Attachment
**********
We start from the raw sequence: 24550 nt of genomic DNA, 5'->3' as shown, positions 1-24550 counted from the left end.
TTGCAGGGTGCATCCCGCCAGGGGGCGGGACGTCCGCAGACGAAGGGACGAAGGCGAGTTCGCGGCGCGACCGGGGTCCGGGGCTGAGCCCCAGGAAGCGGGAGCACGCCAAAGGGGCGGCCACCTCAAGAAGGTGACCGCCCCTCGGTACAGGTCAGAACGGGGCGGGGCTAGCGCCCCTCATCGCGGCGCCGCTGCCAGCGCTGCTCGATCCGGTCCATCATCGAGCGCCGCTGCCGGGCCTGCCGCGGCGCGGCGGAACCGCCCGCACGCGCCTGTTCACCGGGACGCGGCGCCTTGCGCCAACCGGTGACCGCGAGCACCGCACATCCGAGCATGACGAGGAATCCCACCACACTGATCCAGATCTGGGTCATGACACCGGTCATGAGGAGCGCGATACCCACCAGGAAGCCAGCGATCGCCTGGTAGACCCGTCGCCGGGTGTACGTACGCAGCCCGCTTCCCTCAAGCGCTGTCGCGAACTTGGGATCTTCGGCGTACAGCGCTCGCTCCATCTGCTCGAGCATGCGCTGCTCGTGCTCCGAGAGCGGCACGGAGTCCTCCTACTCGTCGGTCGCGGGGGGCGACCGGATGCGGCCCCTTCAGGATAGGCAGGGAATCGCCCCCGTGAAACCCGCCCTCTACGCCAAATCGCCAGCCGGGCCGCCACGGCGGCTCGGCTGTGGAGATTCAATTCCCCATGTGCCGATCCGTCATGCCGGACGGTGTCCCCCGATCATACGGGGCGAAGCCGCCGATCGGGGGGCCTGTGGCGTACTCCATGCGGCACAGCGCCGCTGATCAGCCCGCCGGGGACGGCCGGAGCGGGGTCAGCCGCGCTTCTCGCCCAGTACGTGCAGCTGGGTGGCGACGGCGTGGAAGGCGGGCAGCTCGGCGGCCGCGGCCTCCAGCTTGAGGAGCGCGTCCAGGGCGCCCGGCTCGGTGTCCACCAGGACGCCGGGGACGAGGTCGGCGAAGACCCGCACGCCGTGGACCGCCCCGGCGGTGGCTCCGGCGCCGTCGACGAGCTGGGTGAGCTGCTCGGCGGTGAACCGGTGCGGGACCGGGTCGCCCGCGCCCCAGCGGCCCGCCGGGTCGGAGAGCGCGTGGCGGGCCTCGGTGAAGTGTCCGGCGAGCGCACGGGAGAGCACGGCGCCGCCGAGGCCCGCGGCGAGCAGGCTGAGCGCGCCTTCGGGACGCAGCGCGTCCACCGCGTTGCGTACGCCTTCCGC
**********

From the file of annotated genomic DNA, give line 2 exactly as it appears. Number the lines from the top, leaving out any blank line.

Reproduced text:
TTGCAGGGTGCATCCCGCCAGGGGGCGGGACGTCCGCAGACGAAGGGACGAAGGCGAGTTCGCGGCGCGACCGGGGTCCGGGGCTGAGCCCCAGGAAGCGGGAGCACGCCAAAGGGGCGGCCACCTCAAGAAGGTGACCGCCCCTCGGTACAGGTCAGAACGGGGCGGGGCTAGCGCCCCTCATCGCGGCGCCGCTGCCAGCGCTGCTCGATCCGGTCCATCATCGAGCGCCGCTGCCGGGCCTGCCGCGGCGCGGCGGAACCGCCCGCACGCGCCTGTTCACCGGGACGCGGCGCCTTGCGCCAACCGGTGACCGCGAGCACCGCACATCCGAGCATGACGAGGAATCCCACCACACTGATCCAGATCTGGGTCATGACACCGGTCATGAGGAGCGCGATACCCACCAGGAAGCCAGCGATCGCCTGGTAGACCCGTCGCCGGGTGTACGTACGCAGCCCGCTTCCCTCAAGCGCTGTCGCGAACTTGGGATCTTCGGCGTACAGCGCTCGCTCCATCTGCTCGAGCATGCGCTGCTCGTGCTCCGAGAGCGGCACGGAGTCCTCCTACTCGTCGGTCGCGGGGGGCGACCGGATGCGGCCCCTTCAGGATAGGCAGGGAATCGCCCCCGTGAAACCCGCCCTCTACGCCAAATCGCCAGCCGGGCCGCCACGGCGGCTCGGCTGTGGAGATTCAATTCCCCATGTGCCGATCCGTCATGCCGGACGGTGTCCCCCGATCATACGGGGCGAAGCCGCCGATCGGGGGGCCTGTGGCGTACTCCATGCGGCACAGCGCCGCTGATCAGCCCGCCGGGGACGGCCGGAGCGGGGTCAGCCGCGCTTCTCGCCCAGTACGTGCAGCTGGGTGGCGACGGCGTGGAAGGCGGGCAGCTCGGCGGCCGCGGCCTCCAGCTTGAGGAGCGCGTCCAGGGCGCCCGGCTCGGTGTCCACCAGGACGCCGGGGACGAGGTCGGCGAAGACCCGCACGCCGTGGACCGCCCCGGCGGTGGCTCCGGCGCCGTCGACGAGCTGGGTGAGCTGCTCGGCGGTGAACCGGTGCGGGACCGGGTCGCCCGCGCCCCAGCGGCCCGCCGGGTCGGAGAGCGCGTGGCGGGCCTCGGTGAAGTGTCCGGCGAGCGCACGGGAGAGCACGGCGCCGCCGAGGCCCGCGGCGAGCAGGCTGAGCGCGCCTTCGGGACGCAGCGCGTCCACCGCGTTGCGTACGCCTTCCGC